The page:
Logistics Firms Braced for Further Driver Shortages after Law Revision

Yomiuri Shimbun file photo
A truck belonging to Yamato Transport Co. is seen in Yokohama in May 2018.

TOKYO (Jiji Press) — Logistics businesses are preparing to overcome the “2024 issue,” or truck driver shortages that are expected to worsen further as overtime restrictions come into effect next year.

An upper limit of 960 hours per year will be imposed on truck drivers’ overtime from April 2024 under the amended labor standards law as part of moves to promote work-style reform.

The logistics world is worried about stagnation in logistics operations as the restrictions may deliver a further blow to the industry, already short of truck drivers.

Nomura Research Institute Ltd. estimates that 35% of all domestic cargo may not be delivered due to this issue.

The institute has said that logistics companies may need to hike their shipping fees or be forced to reduce their delivery frequency in order to keep their logistics networks going.

The situation is worsening as logistics companies are struggling to secure younger drivers due to a population decline and the tough labor environment while the volume of shipped goods keeps rising in line with the spread of e-commerce.

In a bid to improve transportation efficiency, companies have introduced articulated trucks, which allow the transportation of two large trucks’ worth of goods with one vehicle, and pushed ahead with a “modal shift,” or the transition from truck transportation to ship or rail transport.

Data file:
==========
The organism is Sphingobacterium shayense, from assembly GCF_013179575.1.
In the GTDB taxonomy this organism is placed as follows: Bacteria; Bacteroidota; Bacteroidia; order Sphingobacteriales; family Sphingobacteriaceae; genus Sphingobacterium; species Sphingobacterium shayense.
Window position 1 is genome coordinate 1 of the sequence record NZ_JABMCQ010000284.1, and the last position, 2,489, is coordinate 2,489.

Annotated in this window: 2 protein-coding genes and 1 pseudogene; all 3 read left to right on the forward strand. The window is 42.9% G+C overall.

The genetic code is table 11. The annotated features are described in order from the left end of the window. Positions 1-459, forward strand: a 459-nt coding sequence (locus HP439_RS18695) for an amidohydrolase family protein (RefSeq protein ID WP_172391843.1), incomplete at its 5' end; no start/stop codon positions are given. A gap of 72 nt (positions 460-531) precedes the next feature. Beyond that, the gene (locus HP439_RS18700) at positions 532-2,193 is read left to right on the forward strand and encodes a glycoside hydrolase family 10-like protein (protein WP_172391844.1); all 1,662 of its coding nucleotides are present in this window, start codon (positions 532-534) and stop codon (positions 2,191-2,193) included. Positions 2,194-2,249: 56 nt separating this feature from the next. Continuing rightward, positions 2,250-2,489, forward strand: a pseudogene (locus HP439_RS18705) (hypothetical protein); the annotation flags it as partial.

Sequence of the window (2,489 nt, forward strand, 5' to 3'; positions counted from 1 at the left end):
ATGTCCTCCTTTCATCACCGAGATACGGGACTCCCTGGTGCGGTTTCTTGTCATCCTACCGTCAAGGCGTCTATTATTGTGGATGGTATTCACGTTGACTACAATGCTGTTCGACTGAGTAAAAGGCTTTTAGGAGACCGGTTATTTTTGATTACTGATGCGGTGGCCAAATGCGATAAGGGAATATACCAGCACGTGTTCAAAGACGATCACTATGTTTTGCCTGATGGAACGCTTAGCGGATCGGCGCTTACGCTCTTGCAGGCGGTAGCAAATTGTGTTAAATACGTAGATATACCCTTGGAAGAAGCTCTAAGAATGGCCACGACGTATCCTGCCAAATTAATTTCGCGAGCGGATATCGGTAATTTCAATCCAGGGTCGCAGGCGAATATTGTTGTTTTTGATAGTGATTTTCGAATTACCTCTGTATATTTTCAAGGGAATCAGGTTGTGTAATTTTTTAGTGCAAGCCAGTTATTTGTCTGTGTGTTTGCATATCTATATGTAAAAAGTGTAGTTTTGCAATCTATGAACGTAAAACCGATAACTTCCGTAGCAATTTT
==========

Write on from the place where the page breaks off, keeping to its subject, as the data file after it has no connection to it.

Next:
Seino Transportation Co. has already made such a shift on nine transportation routes with a travel distance of at least 600 kilometers.

Parcel delivery business Yamato Transport Co., logistics company Nippon Express Co. and two other businesses launched in 2019 joint transportation using articulated trucks on routes connecting the Kanto and Kansai regions.

Moves to create joint transportation systems have spread among food, office equipment and other makers not only within their own industries but also in cooperation with different sectors.

Major reasons behind truck drivers’ long working hours are the large amount of redeliveries and long waiting hours to load and unload cargo.

To help reduce redeliveries, Yamato Transport has installed around 6,700 delivery lockers at stations, commercial facilities and other locations mainly in the Tokyo metropolitan area, so that people can pick up their deliveries any time they like.

Parcel delivery companies are trying to reduce redeliveries also by offering services in which people can use their smartphones or other devices to easily change when and where they receive their parcels.

The government is thinking of requiring that companies ordering the transportation of cargo submit logistics improvement plans in order to reduce truck drivers’ waiting hours.

“Cooperation from consignors and consumers is a must” in order to solve the existing issues, transport minister Tetsuo Saito said.

The logistics industry is in a tough business environment, hurt by high fuel prices and other factors. Small companies taking on truck transportation jobs as subcontractors are especially vulnerable.

In Japan, over 99% of trucking operators are small companies.

Industry giants Yamato Transport and Sagawa Express Co. will both raise their basic parcel delivery fees for the first time in over five years in April, saying that higher costs have not been fully reflected in the fees.

The next focus would be whether fee hikes will lead to improved working conditions of truck drivers at small companies.